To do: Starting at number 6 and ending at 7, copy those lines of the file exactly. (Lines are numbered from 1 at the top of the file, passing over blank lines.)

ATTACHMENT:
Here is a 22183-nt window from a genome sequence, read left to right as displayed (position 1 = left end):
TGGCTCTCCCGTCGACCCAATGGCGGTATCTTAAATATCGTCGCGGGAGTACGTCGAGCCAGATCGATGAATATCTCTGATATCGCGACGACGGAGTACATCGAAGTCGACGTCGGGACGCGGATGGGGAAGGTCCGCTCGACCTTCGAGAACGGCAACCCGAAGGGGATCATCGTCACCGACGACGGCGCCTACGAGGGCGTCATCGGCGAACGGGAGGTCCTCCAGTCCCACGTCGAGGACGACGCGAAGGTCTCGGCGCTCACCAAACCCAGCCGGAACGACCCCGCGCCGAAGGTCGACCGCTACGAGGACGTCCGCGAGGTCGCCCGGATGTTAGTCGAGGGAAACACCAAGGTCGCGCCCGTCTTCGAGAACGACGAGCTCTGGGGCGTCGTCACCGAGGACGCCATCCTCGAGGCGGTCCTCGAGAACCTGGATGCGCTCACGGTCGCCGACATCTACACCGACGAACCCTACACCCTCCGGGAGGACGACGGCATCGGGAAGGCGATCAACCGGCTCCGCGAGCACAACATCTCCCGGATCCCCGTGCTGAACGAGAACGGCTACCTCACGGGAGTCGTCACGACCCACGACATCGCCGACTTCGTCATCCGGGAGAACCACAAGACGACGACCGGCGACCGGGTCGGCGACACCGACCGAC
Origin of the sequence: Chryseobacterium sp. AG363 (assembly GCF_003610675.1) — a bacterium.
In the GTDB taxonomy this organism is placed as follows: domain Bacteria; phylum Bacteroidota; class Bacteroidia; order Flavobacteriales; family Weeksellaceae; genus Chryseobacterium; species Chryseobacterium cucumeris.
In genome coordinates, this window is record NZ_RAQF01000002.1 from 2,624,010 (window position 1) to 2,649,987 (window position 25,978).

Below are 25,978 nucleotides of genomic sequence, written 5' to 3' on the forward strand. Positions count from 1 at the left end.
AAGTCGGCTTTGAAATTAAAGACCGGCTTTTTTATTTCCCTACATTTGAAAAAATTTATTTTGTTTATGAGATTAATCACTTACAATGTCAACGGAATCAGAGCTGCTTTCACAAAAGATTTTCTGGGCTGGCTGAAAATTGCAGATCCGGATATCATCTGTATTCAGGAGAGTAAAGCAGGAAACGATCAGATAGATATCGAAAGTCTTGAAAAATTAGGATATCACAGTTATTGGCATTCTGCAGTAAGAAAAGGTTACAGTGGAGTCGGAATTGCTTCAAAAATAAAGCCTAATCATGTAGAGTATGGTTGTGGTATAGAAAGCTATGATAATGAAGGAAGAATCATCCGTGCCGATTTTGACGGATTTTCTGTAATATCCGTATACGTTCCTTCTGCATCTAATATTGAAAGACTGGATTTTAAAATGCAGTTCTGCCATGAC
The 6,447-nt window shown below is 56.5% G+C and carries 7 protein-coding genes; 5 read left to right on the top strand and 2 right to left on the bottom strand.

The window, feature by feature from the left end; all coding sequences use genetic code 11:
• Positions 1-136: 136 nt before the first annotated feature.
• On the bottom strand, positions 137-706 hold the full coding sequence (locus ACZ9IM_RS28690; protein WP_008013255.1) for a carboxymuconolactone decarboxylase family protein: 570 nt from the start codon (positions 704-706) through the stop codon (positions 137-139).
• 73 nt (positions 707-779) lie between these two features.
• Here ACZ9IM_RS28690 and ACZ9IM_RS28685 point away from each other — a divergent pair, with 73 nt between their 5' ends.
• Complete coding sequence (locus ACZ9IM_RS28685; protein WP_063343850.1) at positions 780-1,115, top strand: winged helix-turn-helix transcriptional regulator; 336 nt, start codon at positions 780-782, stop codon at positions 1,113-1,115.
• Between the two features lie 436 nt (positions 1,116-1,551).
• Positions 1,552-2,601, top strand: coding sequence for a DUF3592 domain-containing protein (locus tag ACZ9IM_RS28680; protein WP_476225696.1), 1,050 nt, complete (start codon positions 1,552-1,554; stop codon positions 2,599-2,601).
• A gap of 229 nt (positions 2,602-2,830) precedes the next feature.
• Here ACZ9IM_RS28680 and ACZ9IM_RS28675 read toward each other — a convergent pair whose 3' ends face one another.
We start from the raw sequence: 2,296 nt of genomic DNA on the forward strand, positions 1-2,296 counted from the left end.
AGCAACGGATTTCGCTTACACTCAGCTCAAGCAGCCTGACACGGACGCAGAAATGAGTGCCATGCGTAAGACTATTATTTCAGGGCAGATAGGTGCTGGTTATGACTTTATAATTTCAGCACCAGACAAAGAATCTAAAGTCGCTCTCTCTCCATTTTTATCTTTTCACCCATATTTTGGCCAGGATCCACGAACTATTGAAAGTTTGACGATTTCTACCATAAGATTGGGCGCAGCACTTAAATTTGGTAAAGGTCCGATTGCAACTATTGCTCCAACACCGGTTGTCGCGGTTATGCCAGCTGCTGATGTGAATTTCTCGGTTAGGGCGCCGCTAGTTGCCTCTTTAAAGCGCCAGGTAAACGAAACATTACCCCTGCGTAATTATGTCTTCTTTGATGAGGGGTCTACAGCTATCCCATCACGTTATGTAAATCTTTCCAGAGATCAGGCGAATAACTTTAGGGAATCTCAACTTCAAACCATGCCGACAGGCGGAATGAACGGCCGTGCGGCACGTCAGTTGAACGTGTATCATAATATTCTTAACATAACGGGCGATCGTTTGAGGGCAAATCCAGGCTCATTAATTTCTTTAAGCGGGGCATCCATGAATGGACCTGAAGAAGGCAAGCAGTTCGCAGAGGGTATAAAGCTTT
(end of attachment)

Below are 25,978 nucleotides of genomic sequence, written 5' to 3' on the forward strand. Positions count from 1 at the left end.
AAGTCGGCTTTGAAATTAAAGACCGGCTTTTTTATTTCCCTACATTTGAAAAAATTTATTTTGTTTATGAGATTAATCACTTACAATGTCAACGGAATCAGAGCTGCTTTCACAAAAGATTTTCTGGGCTGGCTGAAAATTGCAGATCCGGATATCATCTGTATTCAGGAGAGTAAAGCAGGAAACGATCAGATAGATATCGAAAGTCTTGAAAAATTAGGATATCACAGTTATTGGCATTCTGCAGTAAGAAAAGGTTACAGTGGAGTCGGAATTGCTTCAAAAATAAAGCCTAATCATGTAGAGTATGGTTGTGGTATAGAAAGCTATGATAATGAAGGAAGAATCATCCGTGCCGATTTTGACGGATTTTCTGTAATATCCGTATACGTTCCTTCTGCATCTAATATTGAAAGACTGGATTTTAAAATGCAGTTCTGCCATGAC